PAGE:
Bob Hunter commentary: Memory of comeback will ease pain
LOS ANGELES — For 28 minutes, this was like a trip down memory lane, only this wasn’t like a nostalgic waltz back to your high-school prom. This was Nightmare on Elm Street.
After Ohio State streaked its way to within one win of reaching a second straight basketball Final Four, the Buckeyes went back to the bad, old days, playing like they did before their 11-game winning streak started. This was like that horrendous 71-49 loss at Wisconsin on Feb. 17. Or worse.
Last night, the Buckeyes came out shooting enough bricks to build a 23-room mansion. Their normally reliable defense couldn’t create turnovers or provide transition baskets.
With 12:07 remaining in the game, they trailed underdog Wichita State 53-33, and the season looked like it was going to leave a taste like a bad piece of tuna. It didn’t seem fair that a group that had played its way from fifth place in the Big Ten to such great expectations should go out this way, but history isn’t always kind, and legacies aren’t always fair.
“The way we shot the ball coming into the Elite Eight and Sweet 16, man, everything was falling,” Deshaun Thomas said. “But tonight just wasn’t our night. Nothing was falling.”
It’s good that the story didn’t end that way. The comeback that followed came up short, and the 70-66 loss to Wichita State is an extreme disappointment for the Buckeyes and their fans, but the final
12 minutes fit this team better than the first 28.
Ohio State closed to three points of the Shockers when Shannon Scott hit two free throws with 2:49 left. It also engineered a large part of the comeback with three starters — Thomas, Aaron Craft and Lenzelle Smith Jr. — playing with four fouls; Smith fouled out with 3:55 left.
“I’m proud of the way our guys came back, dug down,” coach That Matta said . “We put ourselves in the position to have a chance to win the basketball game. But as I told these guys, you’re so close to going to your second straight Final Four. Everybody remembers the last game. I’m not going to. I’m going to remember the season, because I’m very, very proud of what these guys accomplished this year.”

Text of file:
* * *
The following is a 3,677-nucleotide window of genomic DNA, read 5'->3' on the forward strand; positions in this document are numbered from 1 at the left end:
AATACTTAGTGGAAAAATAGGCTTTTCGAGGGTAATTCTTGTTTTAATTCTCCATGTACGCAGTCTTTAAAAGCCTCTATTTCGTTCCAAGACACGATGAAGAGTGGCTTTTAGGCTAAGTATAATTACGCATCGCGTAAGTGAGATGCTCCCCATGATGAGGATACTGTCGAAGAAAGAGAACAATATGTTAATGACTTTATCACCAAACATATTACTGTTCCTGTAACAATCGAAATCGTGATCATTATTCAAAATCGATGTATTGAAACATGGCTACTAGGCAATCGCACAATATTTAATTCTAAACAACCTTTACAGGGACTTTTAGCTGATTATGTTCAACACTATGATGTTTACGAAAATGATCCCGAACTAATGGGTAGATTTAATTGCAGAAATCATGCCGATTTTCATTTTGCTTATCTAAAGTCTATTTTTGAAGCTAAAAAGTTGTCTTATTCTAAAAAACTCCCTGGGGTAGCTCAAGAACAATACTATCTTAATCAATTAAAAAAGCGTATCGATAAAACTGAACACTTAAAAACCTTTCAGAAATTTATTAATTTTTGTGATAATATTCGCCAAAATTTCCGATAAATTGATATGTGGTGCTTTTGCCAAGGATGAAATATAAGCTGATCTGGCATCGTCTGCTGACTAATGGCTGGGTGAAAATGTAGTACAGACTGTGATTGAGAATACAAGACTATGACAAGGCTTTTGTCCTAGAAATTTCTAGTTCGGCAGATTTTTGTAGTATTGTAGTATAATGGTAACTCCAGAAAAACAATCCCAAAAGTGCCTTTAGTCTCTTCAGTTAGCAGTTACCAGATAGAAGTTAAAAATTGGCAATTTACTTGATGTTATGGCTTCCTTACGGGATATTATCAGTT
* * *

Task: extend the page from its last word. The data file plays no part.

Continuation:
The miracle finally ended in the final minute, but the comeback salvaged respect for the Buckeyes. When the hangover from this game stops throbbing, they will remember their comeback, not that they played the first part of the game the way they played the first part of the season.
“It hurts,” Thomas said. “It hurts. We tried to repeat getting back to the Final Four, but man, we had a heck of a season. After that Wisconsin loss we came together as a team. This was the most that a team came together of any that I’ve been on. We had a great season, we won the Big Ten tournament, the best conference in the world in my eyes. Today was a tough loss. That’s all I got to say.”
Craft tried to put it in perspective.
“I’ve lost my three tournament games now by eight points combined,” he said. “Last year and the year before were one-possession games losing by two, and now obviously this is by four. It’s tough. It’s very tough to grasp how important a possession is in the first half and how that can come back to haunt you in the second ...”
But when the pain fades, this game won’t haunt the way it might have. A remarkable comeback is the memory that will remain.
Bob Hunter is a sports columnist for The Dispatch.